•psychological - includes threats of harm, emotional abuse, humiliation, verbal abuse, intimidation, coercion, harassment, withdrawal of support, isolation and deprivation (physical and sensory).
•neglect - ignoring physical care and medical needs, withholding basic living requirements e.g. adequate nutrition, safe and warm environment, withholding necessary medication and failure to provide access to appropriate health and social care services and / or educational services
Discrimination - Comments or jokes about a person’s disability, race, age, gender or sexual orientation
Who might abuse
Abuse can take place in any setting, public or private and can be perpetuated by anyone. For example:
• Family, friends or neighbours
• Carers or volunteers
• Doctors, nurses, support workers or other professional people
• Strangers (eg trades-people, callers on the telephone or at the door).
It doesn’t have to be deliberate. Things that are done with the best of intentions can put someone at risk of harm.
Anyone can be abused or put at risk.
Rights & Responsibilities
Responsibilities of the OJC
•To ensure volunteers are aware of vulnerable adults’ need for protection
•To notify the appropriate agencies if abuse is identified or suspected
•To support and where possible secure the safety of individuals and ensure that all referrals to services have full information in relation to identified risk and vulnerability
•To check employees and volunteers via the DBS (Disclosure & Barring Service) who have access to or work with vulnerable adults
Responsibilities of the OJC Staff & Volunteers
•To be familiar with the Vulnerable Adults’ Protection Policy
•To take appropriate action in line with the Vulnerable Adults’ Protection Policy
•To declare any existing or subsequent convictions.
Support for those who report abuse
Anyone making a complaint, allegation or expressing concern, whether they are staff, volunteers, service users, members or members of the general public should be reassured that:
•They will be taken seriously
•Their comments will be treated confidentially as far as possible, but their concerns may be shared with the appropriate authorities if they or others are at significant risk
In raising a concern about a vulnerable adult, they need to:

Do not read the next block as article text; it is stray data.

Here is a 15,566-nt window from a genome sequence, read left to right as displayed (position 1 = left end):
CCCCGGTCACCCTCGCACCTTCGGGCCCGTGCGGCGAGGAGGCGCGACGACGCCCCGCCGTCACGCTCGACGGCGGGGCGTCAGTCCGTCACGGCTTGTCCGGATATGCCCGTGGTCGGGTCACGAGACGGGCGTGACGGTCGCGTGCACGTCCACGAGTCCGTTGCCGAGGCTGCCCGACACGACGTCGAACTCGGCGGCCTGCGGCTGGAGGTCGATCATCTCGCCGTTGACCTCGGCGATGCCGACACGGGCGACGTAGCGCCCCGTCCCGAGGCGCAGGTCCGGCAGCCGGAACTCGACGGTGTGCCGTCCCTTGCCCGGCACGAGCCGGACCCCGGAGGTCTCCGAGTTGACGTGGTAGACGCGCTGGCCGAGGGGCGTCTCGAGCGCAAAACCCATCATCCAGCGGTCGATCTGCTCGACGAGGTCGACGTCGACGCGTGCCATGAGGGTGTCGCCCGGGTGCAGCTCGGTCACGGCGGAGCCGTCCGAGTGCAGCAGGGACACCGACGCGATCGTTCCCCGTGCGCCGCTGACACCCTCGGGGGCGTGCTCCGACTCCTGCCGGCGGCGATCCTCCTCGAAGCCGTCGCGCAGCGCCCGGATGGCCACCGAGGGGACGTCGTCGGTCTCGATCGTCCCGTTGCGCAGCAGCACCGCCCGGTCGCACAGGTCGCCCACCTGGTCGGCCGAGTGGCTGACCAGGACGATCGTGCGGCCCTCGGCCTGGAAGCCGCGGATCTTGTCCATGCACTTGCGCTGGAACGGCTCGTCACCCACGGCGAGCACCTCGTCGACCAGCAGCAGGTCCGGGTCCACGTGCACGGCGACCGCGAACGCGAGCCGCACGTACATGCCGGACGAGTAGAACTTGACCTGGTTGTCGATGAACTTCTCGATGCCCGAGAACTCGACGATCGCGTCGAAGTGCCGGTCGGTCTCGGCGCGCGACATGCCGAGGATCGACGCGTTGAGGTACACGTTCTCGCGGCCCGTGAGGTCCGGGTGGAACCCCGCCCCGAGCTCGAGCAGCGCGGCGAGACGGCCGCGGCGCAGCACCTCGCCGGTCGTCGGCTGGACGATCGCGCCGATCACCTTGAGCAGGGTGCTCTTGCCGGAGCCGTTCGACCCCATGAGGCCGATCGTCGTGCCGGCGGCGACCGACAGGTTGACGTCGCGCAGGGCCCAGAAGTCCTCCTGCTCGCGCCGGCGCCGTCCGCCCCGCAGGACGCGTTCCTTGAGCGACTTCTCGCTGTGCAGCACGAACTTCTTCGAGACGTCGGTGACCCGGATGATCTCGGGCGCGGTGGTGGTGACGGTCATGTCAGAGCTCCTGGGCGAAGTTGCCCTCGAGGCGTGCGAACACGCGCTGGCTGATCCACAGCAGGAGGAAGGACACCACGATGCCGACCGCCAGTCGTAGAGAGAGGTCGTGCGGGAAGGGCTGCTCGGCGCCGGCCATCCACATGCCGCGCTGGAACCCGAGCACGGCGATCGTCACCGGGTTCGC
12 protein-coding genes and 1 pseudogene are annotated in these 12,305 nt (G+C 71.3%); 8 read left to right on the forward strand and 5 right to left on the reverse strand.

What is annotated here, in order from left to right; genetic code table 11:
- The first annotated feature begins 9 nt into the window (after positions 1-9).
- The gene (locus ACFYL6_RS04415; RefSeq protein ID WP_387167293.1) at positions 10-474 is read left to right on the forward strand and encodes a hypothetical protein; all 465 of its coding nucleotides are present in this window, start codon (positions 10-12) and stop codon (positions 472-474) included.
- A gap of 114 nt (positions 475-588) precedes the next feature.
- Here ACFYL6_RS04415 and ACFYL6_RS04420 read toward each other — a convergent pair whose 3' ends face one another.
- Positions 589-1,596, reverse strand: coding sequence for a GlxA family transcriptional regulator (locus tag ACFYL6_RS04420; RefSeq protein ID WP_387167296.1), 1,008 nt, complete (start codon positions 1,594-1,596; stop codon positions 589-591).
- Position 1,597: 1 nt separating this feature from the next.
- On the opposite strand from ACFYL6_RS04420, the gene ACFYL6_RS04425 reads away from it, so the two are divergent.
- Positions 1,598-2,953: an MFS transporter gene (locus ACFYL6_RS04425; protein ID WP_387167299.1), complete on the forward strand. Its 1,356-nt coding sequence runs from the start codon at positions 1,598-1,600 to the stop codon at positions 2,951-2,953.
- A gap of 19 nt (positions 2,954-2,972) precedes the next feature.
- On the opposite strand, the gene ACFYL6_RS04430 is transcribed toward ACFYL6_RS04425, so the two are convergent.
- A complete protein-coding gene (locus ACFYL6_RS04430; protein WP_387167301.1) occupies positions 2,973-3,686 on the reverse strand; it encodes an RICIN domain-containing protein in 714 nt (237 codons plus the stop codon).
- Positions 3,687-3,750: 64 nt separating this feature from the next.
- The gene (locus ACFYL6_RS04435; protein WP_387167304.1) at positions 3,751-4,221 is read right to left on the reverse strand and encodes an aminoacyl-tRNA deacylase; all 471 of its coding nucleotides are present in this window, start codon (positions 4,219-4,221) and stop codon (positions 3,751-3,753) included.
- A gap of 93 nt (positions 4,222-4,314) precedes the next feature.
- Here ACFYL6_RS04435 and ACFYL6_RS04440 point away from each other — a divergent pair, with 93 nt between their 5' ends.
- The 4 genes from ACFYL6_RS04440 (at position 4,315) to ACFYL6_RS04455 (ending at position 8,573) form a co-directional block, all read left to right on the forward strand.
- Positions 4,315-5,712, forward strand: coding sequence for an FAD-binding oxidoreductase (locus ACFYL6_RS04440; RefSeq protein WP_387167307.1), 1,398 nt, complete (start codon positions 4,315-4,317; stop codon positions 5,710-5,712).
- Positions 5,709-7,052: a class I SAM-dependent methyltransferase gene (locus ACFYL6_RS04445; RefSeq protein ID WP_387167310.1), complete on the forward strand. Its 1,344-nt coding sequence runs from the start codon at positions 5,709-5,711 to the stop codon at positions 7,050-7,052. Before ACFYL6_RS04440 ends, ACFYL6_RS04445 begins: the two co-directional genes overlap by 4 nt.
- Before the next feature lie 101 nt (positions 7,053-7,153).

•To be made aware of this Policy
•To have alleged incidents recognised and taken seriously
•To receive fair and respectful treatment
•To be involved in any process as appropriate
•To receive information about the outcome
We are committed to reviewing our policy and good practice annually.
Good practice guidelines for Employees, Volunteers and Contractors working with Vulnerable Adults:
All representatives should be encouraged to behave in a way that protects themselves from false allegations. The following are common sense examples of how to create a positive culture and climate. If one of the following occurs you should report this immediately to another colleague in a senior position and record the incident. You should also ensure the carers/relatives of the vulnerable adult are informed:
- if you accidentally hurt a vulnerable adult
- if he/she seems distressed in any manner
- if a vulnerable adult seems to be sexually aroused by your actions
- if a vulnerable adult misunderstands or misinterprets something you have done.
The OJC does not expect staff or volunteers to do things which could be construed as being of a personal nature for vulnerable adults. Avoid taking on the responsibility for tasks for which you are not appropriately trained.
The following should also be avoided except in emergencies. If a case arises where the situation is unavoidable such as the vulnerable adult sustains an injury and needs to go to hospital, it should be with the full knowledge and consent of someone in charge or the vulnerable adult’s carer/relative:
The following should be avoided:
+ Engage in rough physical or sexually provocative games, including horseplay.
+ Share a room with a vulnerable adult.
+ Allow or engage in any form of inappropriate touching.